How Are Federal Prisons Different From State Prisons in Massachusetts?
Prison is never a place someone wants to land in for a time, but knowing the differences and similarities between state and federal prisons may help in preparation for what to expect in Massachusetts. Think of this as the safest way to tour the inside of these two types of prisons.
The main difference, of course, is in the name; state prisons are managed by the state, while the federal government owns federal prisons. However, there are further differences, similarities, and definitions to explore.
Note: Both federal and state prisons are different from jails, which are normally owned and operated by a city or county and incarcerate inmates for shorter periods of time (mostly under a year). Jails are also sometimes used as a local holding cell to keep suspects detained while they await a trial or sentencing hearing.
What is a Federal Prison?
Operated by the federal government, a federal prison, or federal correctional institution (FCI), houses inmates convicted of breaking federal laws or committing federal crimes. Falling under the U.S. Department of Justice, the Federal Bureau of Prisons (BOP) agency is set up to manage and regulate all federal penal and correctional institutions. Currently, there are 122 federal prisons throughout the United States that house more than 151,000 inmates.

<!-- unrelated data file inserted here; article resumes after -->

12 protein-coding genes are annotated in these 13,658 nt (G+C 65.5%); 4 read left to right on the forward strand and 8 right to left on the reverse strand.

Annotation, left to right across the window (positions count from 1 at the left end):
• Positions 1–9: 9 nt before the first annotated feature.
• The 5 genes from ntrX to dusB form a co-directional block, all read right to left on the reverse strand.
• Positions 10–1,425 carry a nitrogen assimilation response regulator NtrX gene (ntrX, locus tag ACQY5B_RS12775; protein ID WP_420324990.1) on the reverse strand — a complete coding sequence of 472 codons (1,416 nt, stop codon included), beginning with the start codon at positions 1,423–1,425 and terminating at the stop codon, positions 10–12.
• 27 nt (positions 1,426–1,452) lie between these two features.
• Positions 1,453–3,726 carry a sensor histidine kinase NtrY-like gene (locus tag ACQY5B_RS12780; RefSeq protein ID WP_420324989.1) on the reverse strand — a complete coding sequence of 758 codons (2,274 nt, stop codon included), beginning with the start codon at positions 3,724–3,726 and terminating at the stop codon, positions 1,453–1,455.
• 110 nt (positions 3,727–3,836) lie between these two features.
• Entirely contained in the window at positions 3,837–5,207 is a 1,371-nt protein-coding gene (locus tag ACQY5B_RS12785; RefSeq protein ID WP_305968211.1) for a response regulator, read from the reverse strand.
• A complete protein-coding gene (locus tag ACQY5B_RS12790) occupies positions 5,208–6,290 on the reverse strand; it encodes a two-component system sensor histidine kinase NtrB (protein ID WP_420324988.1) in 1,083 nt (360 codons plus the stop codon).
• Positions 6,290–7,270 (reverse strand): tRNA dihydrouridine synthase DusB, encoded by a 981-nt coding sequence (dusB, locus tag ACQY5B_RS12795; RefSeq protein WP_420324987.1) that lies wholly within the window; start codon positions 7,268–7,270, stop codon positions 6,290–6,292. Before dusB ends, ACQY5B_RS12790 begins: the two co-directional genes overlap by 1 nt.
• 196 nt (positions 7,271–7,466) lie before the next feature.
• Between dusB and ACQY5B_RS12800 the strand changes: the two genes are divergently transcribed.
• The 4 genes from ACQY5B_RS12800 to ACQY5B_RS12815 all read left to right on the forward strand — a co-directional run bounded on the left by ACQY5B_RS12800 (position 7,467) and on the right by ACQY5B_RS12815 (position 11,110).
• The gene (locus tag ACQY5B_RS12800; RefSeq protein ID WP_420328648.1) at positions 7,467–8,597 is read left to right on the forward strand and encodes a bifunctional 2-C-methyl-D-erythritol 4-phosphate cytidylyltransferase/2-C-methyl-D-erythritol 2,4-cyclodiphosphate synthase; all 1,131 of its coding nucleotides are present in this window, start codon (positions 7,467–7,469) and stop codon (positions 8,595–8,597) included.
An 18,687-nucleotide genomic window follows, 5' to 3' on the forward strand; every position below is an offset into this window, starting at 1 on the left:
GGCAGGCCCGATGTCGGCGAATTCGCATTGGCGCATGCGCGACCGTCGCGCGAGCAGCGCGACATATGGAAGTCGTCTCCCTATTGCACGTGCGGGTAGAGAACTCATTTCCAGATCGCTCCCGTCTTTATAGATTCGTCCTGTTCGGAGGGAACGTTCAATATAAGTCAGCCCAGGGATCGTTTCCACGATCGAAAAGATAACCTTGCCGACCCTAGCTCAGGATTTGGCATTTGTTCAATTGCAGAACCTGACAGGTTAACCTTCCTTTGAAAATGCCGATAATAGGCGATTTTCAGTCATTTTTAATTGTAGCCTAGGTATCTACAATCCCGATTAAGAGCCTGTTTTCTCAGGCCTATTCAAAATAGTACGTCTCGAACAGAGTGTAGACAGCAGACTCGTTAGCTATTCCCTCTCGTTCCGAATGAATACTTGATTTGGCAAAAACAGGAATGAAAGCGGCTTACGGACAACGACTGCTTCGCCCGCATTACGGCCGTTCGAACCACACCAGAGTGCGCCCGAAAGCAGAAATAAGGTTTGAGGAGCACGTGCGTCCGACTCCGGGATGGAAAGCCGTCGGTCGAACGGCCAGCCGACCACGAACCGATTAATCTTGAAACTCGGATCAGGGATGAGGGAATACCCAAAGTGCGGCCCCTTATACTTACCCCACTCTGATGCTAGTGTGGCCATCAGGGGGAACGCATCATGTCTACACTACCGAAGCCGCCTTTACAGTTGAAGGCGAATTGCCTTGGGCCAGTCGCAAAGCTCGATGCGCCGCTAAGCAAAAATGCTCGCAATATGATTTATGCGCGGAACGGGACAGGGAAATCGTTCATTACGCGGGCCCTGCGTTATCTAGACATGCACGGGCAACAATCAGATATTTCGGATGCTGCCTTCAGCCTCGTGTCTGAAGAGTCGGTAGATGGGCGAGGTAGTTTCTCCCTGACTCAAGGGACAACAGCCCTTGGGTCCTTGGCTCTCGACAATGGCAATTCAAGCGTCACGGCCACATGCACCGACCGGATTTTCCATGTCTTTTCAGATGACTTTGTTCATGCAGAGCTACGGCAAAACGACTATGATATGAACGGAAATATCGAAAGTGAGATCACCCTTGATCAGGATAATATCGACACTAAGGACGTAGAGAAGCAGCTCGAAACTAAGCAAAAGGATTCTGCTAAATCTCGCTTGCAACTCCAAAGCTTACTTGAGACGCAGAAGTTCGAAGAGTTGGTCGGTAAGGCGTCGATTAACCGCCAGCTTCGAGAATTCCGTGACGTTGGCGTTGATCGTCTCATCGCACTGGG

There are five levels of security within the federal prison system, which are (in incremental order):
- Minimum security, also called minimum-security federal prison camps, which have dormitory housing, low staff-to-inmate ratio, and limited to no perimeter fencing. According to the BOP, so far, in 2022, about 15.4 percent or 24,323 inmates were housed in these camps.
- Low security, which shares many similarities to minimum-security federal prison camps
- Medium security, also known as an FCI, with strengthened perimeters and fencing, a higher staff-to-inmate ratio, and more enhanced security control.
- High security. The highest security prison is the Administrative-Maximum (ADX) Prison at the Federal Correctional Complex in Florence, Colorado, where prisoners have very little contact with others.
- Administrative security, which has a mix of prisoners from any security level, from those convicted of murder to those convicted of fraud. Because of this diversity in the inmate population, there are strict restrictions. More specific reasons for placing inmates in an administrative level of security include:
- The prisoner has an active judicial proceeding.
- The prisoner is in need of medical attention or special programming.
- The prisoner is in transit from one institution to another.
- The prisoner has been classified as being especially dangerous or prone to escape.
Overall, prisoners doing time in federal prisons:
- are generally less violent
- have no freedom to have visitors (only on special, rare requests)
- cannot go out on parole
Inmates are tried and sentenced in federal court, with prison sentences averaging 166 months. Federal crimes can include:
- Sex offenses, including child pornography
- Types of white-collar crimes, such as money laundering and identity theft
- Drug dealing or drug trafficking
- Breaking immigration laws
What is a State Prison?